Once you have your ceremony time scheduled (this may be predetermined by the church/venue or up to you), you can start to plan the other parts of your day. The caterer will want to select a reasonable time to serve dinner somewhat based on your ceremony time as well, but it will be up to you to decide how much time you need between the ceremony and reception. And to determine that, we need to know if the you — the couple — want to see each other prior to your walk down the aisle. A “First Look” or “Reveal” is when the wedding couple choose to see each other before the ceremony. There are many reasons this is a good idea — it saves time between the ceremony and reception, it takes some pressure off the couple at the processional since they’ve already had a private moment together, and it also gives you overall more time together on your big day. A First Look is definitely not necessary, and I by no means would ever require anyone to do one. I’d say about 50 percent of my clients choose to see each other before the ceremony. If you checked out my previous post on “golden hour” and sunsets, you may have noticed how important it is to factor sunset time into your timeline as well. Even if you don’t want to or can’t sneak away from your reception for a few minutes, it’s important to check the sunset time for your date just so you know how much daylight you have to work with in general. If you’re planning a December wedding, chances are you will need to do a First Look because there may be no time for portraits after the ceremony. Be sure to talk with your venue(s), wedding planner, caterer, and possibly the DJ too to verify all the times work with each of them also. Below is a sample wedding timeline that I go over with potential clients at their consultation. I don’t often start photographing as early as 9am, but that is just a general guideline I put in to give you an idea of a full day. Typically, I start photographing around lunch time, depending on the client’s wedding collection and number of hours I am scheduled. Also, many Catholic churches have earlier ceremony times because they have to keep their Mass schedule for Saturday evenings. Family pictures don’t generally take as long as people think; it doesn’t make sense to have your extended family stick around waiting, so I like to get those groups rounded up quickly, then pare down the larger groups to smaller and smaller groups, and release the groups as they are finished. Sample Wedding Timeline - WITHOUT First Look or Reveal 9am - Hair appointments? 11am - Bride’s makeup ?12pm - Travel to church/lunch? 1pm - Bride gets dressed 1:15pm - Bride & Bridesmaid photos (some immediate family, optional) 1:45pm - Groom & Groomsmen photos (some immediate family, optional) 2:30pm - Getting ready candids/exchanging gifts/details photos by Holly 3pm - Ceremony 3:30pm - Getaway/receiving line ?3:45pm - Family pictures ?4pm - Wedding party photos at alternate location 4:30pm - Bride & groom portraits ?5:15pm - Arrive at reception site? 5:30pm - Announce wedding party? 5:45pm - Cut cake/start dinner? 6pm-7pm - Dinner? 7pm - Toasts? 7:15pm - First dances ?8pm - Bouquet/garter toss This timeline is just a general guideline and can definitely adjusted as needed and curated based on your own preferences and vendor needs. I am happy to help any of my clients completely customize their timeline as well! Happy planning!!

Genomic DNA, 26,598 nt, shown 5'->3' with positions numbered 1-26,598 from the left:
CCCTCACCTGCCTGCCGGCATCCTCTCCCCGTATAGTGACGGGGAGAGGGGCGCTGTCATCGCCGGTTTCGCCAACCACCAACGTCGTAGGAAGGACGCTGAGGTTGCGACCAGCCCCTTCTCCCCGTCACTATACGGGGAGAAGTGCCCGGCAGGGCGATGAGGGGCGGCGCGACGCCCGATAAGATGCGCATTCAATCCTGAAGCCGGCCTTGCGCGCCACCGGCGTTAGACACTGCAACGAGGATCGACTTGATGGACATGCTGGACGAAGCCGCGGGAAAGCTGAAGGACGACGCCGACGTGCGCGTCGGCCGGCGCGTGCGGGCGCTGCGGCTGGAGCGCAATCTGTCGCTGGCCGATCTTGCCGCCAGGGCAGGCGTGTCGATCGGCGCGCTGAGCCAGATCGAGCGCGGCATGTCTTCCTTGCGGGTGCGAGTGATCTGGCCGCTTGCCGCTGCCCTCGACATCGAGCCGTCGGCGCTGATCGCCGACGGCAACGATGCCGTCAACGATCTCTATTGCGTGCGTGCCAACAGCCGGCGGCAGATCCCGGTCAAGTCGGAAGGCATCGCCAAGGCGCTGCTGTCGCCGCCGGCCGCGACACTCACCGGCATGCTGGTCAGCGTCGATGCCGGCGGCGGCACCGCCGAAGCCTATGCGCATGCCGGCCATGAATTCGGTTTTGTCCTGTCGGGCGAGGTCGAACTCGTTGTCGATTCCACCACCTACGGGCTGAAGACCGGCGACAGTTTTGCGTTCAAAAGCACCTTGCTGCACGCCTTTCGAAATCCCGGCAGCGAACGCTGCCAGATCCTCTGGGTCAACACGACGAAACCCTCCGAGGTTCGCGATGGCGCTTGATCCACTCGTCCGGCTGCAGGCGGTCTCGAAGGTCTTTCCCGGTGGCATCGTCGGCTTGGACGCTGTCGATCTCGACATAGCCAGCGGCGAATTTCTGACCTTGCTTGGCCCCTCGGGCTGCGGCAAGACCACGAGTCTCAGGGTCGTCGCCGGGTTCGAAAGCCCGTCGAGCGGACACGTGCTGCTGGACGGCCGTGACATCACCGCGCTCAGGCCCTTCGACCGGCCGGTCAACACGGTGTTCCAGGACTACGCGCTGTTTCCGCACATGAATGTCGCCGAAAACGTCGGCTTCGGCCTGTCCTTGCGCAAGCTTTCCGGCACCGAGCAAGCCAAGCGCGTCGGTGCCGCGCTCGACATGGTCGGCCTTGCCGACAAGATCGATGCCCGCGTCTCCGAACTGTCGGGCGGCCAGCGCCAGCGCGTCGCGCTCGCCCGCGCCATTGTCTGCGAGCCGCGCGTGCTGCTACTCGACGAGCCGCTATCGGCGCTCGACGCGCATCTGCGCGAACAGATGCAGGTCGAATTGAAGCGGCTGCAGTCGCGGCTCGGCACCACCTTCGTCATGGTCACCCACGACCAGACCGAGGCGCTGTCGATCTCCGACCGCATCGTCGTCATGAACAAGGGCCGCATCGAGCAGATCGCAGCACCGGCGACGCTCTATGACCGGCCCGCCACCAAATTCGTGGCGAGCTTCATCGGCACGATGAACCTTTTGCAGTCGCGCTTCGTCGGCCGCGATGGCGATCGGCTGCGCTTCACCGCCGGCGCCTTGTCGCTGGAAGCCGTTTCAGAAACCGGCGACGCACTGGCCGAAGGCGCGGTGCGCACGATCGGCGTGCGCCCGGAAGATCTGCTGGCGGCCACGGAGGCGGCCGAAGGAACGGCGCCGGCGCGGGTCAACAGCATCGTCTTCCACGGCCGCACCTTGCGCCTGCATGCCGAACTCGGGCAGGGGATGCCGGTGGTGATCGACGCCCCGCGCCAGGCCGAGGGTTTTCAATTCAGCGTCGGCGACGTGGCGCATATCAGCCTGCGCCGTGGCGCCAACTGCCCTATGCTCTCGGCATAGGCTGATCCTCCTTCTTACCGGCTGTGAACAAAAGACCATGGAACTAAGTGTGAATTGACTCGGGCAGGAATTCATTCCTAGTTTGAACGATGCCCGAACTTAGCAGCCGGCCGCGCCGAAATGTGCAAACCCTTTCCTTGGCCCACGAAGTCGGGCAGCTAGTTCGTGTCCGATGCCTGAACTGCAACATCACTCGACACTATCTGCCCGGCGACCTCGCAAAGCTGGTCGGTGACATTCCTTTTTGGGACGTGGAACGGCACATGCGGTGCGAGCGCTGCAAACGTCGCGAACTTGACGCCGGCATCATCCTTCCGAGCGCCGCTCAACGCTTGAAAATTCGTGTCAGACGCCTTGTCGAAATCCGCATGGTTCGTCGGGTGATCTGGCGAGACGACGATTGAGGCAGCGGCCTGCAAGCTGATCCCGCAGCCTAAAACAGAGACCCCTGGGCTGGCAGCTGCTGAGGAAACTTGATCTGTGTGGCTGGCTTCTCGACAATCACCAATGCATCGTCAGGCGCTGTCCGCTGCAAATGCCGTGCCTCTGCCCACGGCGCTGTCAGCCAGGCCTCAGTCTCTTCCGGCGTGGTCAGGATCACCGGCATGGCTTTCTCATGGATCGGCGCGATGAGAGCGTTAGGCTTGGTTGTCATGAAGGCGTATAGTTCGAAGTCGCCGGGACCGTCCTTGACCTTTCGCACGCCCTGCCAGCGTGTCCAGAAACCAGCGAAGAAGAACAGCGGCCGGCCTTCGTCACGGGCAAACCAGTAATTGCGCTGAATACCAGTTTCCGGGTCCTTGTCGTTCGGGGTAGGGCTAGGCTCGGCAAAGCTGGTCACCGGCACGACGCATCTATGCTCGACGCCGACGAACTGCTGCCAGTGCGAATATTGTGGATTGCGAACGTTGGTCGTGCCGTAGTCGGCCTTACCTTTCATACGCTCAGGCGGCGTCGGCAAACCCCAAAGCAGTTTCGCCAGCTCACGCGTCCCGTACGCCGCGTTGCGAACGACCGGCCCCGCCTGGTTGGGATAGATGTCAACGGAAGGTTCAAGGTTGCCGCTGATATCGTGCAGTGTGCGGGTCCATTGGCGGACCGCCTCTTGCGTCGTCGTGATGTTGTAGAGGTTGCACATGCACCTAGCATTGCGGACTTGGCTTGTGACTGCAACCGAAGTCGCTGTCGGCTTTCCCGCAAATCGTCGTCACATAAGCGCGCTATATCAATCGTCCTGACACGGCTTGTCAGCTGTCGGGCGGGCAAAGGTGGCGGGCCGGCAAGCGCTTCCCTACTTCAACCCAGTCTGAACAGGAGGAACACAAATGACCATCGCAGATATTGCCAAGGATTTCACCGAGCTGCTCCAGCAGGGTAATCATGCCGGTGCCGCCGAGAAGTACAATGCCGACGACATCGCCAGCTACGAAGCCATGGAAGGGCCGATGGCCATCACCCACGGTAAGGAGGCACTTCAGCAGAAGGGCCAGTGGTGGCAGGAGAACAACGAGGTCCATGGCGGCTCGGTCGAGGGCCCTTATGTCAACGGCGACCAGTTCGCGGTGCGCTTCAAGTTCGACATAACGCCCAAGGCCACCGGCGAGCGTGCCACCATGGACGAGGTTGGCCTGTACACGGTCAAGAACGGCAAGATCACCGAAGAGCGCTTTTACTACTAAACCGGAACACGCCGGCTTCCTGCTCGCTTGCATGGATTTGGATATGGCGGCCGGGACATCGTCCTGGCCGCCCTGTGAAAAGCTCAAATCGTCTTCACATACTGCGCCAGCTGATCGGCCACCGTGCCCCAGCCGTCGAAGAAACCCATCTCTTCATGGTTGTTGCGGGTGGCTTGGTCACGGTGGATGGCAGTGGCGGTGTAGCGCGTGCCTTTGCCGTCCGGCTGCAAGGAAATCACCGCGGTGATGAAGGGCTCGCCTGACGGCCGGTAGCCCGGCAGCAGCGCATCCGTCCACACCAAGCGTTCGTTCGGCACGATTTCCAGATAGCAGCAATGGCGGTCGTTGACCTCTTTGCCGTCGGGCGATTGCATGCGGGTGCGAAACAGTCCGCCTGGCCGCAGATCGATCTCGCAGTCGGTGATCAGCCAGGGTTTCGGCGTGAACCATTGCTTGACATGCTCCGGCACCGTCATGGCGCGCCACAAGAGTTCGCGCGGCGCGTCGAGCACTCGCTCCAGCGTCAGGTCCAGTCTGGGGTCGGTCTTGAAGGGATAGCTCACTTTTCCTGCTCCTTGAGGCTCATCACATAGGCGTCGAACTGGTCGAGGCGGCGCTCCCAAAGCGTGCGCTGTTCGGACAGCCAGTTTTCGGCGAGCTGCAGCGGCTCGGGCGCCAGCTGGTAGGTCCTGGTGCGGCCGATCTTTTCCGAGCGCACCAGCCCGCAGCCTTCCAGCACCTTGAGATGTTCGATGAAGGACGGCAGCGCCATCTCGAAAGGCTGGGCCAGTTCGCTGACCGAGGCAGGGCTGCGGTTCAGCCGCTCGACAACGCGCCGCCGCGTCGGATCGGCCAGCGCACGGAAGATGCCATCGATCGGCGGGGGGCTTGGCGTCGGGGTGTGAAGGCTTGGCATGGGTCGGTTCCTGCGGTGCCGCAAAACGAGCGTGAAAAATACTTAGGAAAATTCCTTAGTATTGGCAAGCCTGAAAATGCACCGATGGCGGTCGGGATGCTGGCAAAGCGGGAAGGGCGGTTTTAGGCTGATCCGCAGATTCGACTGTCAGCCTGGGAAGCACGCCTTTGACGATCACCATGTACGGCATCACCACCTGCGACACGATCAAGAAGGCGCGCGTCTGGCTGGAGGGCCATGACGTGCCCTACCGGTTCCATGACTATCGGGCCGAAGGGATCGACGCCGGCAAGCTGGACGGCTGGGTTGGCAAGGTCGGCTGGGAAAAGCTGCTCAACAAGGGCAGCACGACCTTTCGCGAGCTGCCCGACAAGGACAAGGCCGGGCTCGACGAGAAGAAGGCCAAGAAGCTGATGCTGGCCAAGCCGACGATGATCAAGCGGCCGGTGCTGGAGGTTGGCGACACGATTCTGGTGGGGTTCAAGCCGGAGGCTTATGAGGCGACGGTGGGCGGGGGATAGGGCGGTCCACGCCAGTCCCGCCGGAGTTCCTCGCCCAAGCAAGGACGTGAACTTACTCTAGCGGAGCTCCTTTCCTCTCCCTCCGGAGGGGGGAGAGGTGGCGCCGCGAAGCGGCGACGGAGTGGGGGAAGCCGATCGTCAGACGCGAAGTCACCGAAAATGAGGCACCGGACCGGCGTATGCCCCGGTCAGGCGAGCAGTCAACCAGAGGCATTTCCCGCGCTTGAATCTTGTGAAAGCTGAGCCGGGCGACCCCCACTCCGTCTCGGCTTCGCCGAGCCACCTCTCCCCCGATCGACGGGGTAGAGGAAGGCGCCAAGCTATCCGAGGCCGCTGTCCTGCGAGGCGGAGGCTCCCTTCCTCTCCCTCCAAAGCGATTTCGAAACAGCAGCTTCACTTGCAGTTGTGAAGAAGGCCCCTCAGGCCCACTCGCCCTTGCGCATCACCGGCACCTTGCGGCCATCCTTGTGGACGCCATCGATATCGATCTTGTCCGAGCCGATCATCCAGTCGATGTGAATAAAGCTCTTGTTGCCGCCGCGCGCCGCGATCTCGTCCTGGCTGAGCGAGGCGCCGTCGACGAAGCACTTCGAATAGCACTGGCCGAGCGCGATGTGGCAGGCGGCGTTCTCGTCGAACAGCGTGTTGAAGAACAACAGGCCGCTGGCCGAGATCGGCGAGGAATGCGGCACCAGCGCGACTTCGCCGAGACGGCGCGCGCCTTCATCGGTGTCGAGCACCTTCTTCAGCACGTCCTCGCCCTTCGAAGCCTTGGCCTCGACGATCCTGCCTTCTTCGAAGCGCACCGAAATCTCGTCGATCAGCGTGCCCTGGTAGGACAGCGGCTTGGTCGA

What’s “golden hour” you ask? It’s the hour just before the sun sets under the horizon, also known as a photographer’s favorite time of day & type of light. I usually will look up the exact sunset time before any session or wedding so I can plan the start time and know how much light I will have to work with as we near the end of the session. When I meet with my wedding clients, I provide them with two versions of a sample timeline — both with and without a First Look or Reveal. (Watch for another blog post coming soon about wedding day timelines!) With input from the reception venue and DJ, I will often help the couple finalize their timeline leading up to the wedding day. I also send out a questionnaire to my couples about 1-2 weeks before the wedding, and one of the questions on it is “What time is sunset?”
One of my favorite things on a wedding day is to sneak the couple outside for 5-10 minutes just *after* sunset to maximize the color of the sky and get some gorgeous sunset photos, both with off-camera flash (also another blog post!) and as silhouettes. These techniques work best if there is a good view of the horizon, or access to a rooftop or parking garage. If you are a fan of my sunset photos though, and this is something you *know* you want on your wedding day, you’ll definitely want to take location, sunset time, and reception timeline into consideration as you plan.
You can use this link to calculate sunset (or sunrise!) times for any date in the future for any zip code. This can be useful for other events too! I find a lot of times that my fall/winter clients don’t always take the sunset time into account when they decide on the ceremony start time and whether or not to do a First Look. It’s easy to forget that it gets dark so early from November through March. For my December weddings, I usually just count on it getting dark at 4:30 to be safe. On the flip side, for my late June/early July weddings, I typically plan for it to be light out until almost 9pm!
To wrap things up, my advice to wedding couples is to set your date, book your venue, email Holly about your photography (!), and then check the sunset time for your date. :D Priorities!! Happy wedding planning!!